Dominus Fredericus (Rich Peace)

Dante Gabriel Rossetti

General Description

Date: 1849?
Rhyme: couplet
Meter: iambic pentameter
Genre: dramatic monologue


◦ Gould and Reeves, Joachim of Fiore and the Myth of the Eternal Evangel

◦ Kantorowicz, Frederick the Second 1194-1250

◦ Van Cleve, The Emperor Frederick the Second of Hohenstauffen


Editorial glosses and textual notes are available in a pop-up window. Line numbering reflects the structure of the South African National Gallery manuscript .

Scholarly Commentary


Hitherto unknown, this dramatic monologue is one of DGR's most important early writings. Its significance is apparent prima facie, but set in the context of certain other works written before 1850—several of these unknown until the past few years—the poem throws DGR's ideas about his work and about the Pre-Raphaelite movement into sharp new relief. It also shows that DGR's father Gabriele, a prominent intellectual and free-thinker, had a much greater influence on DGR than has been previously thought.

The speaker of the poem is Frederick II of Hohenstauffen (1194-1250), the all-but legendary Holy Roman Emperor whose reign and works were the springboard of the Italian Renaissance. In a singularly arresting poetic move, DGR imagines Frederick to be meditating on the prophetic writings of the esoteric monk Joachim de Fiori (ca. 1135 - 1202), who conceived a millenarist interpretation of Frederick and his coming reign shortly after Frederick's birth. The first fourteen lines carry clear allusions to Joachim (“gladdening flowers”, line 6), to his trinitarian ideas (“thrice-sealed heart”, line 11), and to his prophecy that Frederick was the incarnation of the promised leader who would inaugurate the third and final age of man when the secular and Christian worlds would be joined in what Joachim called the Age of the Holy Spirit (“what dark marvels in the infant hid”, line 8). The meditation is set at some point in the latter part of Frederick's life (“The middle hour to me of life's short day”, line 37) after his second excommunication by the pope in 1239 (he had been excommunicated once before, in 1227).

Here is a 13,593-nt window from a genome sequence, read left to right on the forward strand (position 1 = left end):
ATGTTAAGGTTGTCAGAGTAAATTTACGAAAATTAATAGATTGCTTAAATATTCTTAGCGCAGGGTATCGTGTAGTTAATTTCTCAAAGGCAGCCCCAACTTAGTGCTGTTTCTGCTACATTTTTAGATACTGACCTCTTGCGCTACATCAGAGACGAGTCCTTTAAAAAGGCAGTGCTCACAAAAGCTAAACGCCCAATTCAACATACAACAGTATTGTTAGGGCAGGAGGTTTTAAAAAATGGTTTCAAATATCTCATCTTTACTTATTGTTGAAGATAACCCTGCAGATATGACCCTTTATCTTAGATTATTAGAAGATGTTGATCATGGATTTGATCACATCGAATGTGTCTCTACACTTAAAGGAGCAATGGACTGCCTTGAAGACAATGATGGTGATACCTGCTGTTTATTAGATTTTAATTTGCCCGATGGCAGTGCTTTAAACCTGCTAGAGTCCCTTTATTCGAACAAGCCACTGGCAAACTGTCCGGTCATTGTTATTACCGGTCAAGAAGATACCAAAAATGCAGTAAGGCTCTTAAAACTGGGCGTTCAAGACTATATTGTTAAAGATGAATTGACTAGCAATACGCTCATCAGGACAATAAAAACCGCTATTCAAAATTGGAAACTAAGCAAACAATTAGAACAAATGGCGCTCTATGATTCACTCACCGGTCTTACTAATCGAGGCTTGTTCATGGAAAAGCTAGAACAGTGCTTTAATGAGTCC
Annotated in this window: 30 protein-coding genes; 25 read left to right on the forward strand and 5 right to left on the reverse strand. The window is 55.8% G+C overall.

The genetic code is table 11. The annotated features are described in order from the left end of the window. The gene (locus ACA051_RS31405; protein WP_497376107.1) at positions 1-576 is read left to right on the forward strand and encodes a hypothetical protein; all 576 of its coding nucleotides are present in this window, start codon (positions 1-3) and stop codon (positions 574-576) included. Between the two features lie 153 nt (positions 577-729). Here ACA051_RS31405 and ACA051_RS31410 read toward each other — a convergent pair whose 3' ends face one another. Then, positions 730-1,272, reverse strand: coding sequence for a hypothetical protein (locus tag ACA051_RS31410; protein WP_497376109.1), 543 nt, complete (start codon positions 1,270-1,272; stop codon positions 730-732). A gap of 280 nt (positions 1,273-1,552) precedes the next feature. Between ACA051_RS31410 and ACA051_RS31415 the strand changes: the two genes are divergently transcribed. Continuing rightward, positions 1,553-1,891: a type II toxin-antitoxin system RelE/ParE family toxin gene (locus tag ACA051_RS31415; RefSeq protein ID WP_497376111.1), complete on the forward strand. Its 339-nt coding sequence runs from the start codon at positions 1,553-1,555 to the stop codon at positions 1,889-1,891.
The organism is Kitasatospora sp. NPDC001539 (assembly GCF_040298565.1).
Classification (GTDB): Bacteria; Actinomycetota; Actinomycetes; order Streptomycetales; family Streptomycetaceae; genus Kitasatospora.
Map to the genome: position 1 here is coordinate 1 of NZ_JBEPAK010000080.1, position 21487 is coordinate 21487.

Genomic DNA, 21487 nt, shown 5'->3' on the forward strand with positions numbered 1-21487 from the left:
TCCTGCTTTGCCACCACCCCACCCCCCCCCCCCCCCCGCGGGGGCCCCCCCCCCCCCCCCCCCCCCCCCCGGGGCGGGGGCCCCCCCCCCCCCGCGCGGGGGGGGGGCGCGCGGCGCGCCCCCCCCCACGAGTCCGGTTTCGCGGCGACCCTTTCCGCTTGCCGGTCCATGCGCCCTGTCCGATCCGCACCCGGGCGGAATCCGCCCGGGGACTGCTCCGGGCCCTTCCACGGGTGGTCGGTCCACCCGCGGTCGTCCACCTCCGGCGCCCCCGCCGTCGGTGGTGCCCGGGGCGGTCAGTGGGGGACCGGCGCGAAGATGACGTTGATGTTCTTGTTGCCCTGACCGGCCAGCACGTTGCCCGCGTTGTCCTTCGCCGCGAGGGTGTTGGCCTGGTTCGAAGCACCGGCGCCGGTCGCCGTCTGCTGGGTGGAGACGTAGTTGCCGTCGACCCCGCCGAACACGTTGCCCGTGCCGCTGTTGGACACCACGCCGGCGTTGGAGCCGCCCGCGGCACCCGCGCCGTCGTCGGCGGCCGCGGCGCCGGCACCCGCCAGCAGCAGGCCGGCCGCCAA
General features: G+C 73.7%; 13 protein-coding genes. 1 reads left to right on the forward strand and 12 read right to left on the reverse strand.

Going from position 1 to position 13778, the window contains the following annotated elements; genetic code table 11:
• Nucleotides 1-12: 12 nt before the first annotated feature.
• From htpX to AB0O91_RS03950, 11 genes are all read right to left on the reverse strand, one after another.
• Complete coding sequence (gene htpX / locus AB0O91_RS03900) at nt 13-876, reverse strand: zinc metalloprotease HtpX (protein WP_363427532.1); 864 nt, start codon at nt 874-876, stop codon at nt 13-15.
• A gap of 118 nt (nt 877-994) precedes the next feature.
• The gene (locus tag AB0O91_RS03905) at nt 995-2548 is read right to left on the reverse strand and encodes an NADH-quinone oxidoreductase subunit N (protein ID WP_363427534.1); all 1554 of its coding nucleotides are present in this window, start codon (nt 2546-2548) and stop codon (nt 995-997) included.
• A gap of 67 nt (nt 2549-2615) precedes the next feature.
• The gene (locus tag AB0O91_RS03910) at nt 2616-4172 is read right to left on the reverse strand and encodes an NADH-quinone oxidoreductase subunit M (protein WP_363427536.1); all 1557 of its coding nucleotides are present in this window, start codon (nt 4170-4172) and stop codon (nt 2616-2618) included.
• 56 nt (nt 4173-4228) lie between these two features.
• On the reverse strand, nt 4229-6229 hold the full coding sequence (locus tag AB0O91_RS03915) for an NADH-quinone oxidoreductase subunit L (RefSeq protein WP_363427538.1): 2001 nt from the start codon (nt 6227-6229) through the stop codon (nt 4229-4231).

In a Shelleyan interpretation of Frederick's historical position, DGR emphasizes the social and political significance of Frederick's splendid court at Palermo, the center of Frederick's anti-papal and humanist programs. There Frederick created a center for philosophical, artistic, and scholarly pursuits. Michael Scot was Frederick's court astrologer, Piero della Vigne was Frederick's principal adviser, and the court assembled those poets of the Sicilian School who brought the troubador verse of Provence into Italy, laying the groundwork for the cultural transformation of the twelfth and thirteenth-centuries with which DGR always identified, not least in his crucial first book, The Early Italian Poets .

Textual History: Composition

The precise date of the poem is not known but the physical characteristics of the manuscript, the handwriting, and the subject matter make it an early work. 1849 is a likely date because of the contemporary political and cultural significance of the poem, in particular its relevance to the program of the Pre-Raphaelite movement.